The average rate on the 30-year mortgage topped 5 percent this week for the first time since April. Higher rates could further hamper the struggling housing market ahead of the spring's prime home-buying season
Freddie Mac said Thursday that the average rate rose to 5.05 percent from 4.81 percent last week. It hit a 40-year low of 4.17 percent in November.
The average rate on the 15-year home loan, a popular refinance option, increased to 4.29 percent from 4.08 percent. It reached 3.57 percent in November, the lowest level on records starting in 1991.
Rates are following the yields on the 10-year Treasury note, which are spiking on fears of higher inflation. Investors have been demanding higher Treasury yields since the Federal Reserve began its $600 billion bond-buying program to boost the economy.
Record high foreclosures, job concerns and expectations that home prices will fall further have sidelined many potential homebuyers. Rising mortgage rates could deter more people from buying, although rates are still extremely low by historical standards.
"It doesn't help. Any increase in mortgage rates takes away buying power and dilutes the incentive to refinance," said Greg McBride, a senior financial analyst with Bankrate.com.
The payment difference between today's rate and the historically low rate in November on a $200,000 loan is less than $100 a month, not enough to price a buyer out of a market, McBride said. There also are plenty of buyers who are paying cash.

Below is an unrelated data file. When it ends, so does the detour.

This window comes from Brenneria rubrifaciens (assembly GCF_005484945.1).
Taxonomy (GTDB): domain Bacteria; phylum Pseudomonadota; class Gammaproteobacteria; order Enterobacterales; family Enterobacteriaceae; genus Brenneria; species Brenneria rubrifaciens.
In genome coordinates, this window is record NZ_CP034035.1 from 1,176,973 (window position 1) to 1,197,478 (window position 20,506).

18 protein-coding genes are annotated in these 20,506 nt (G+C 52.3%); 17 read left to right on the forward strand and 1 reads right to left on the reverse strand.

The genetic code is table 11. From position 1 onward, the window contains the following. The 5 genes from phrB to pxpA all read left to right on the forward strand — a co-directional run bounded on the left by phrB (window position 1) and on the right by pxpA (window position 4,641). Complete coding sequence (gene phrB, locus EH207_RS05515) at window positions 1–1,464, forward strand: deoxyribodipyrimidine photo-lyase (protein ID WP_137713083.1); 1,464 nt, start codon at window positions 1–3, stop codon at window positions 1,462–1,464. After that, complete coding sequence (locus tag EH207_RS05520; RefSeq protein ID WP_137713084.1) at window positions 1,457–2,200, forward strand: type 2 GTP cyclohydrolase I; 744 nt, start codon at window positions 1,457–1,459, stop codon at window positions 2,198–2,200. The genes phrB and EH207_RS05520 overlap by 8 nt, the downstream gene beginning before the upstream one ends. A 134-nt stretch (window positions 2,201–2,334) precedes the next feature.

Still, if rates continue to spike, that will chill any recovery in housing, said Patrick Newport, U.S. economist at IHS Global Insight.
"Six percent would do serious damage if it happened in a very short period of time," Newport said.
To calculate average mortgage rates, Freddie Mac collects rates from lenders across the country on Monday through Wednesday of each week. Rates often fluctuate significantly, even within a single day.
The average rate on a five-year adjustable-rate mortgage rose to 3.92 percent from 3.69 percent. The five-year hit 3.25 percent last month, the lowest rate on records dating back to January 2005.
The average rate on one-year adjustable-rate home loans increased to 3.35 percent from 3.26 percent.
The rates do not include add-on fees, known as points. One point is equal to 1 percent of the total loan amount. The average fee for the 30-year and 15-year loan in Freddie Mac's survey was 0.7 point. The average fee for the five-year and 1-year ARM was 0.6 point.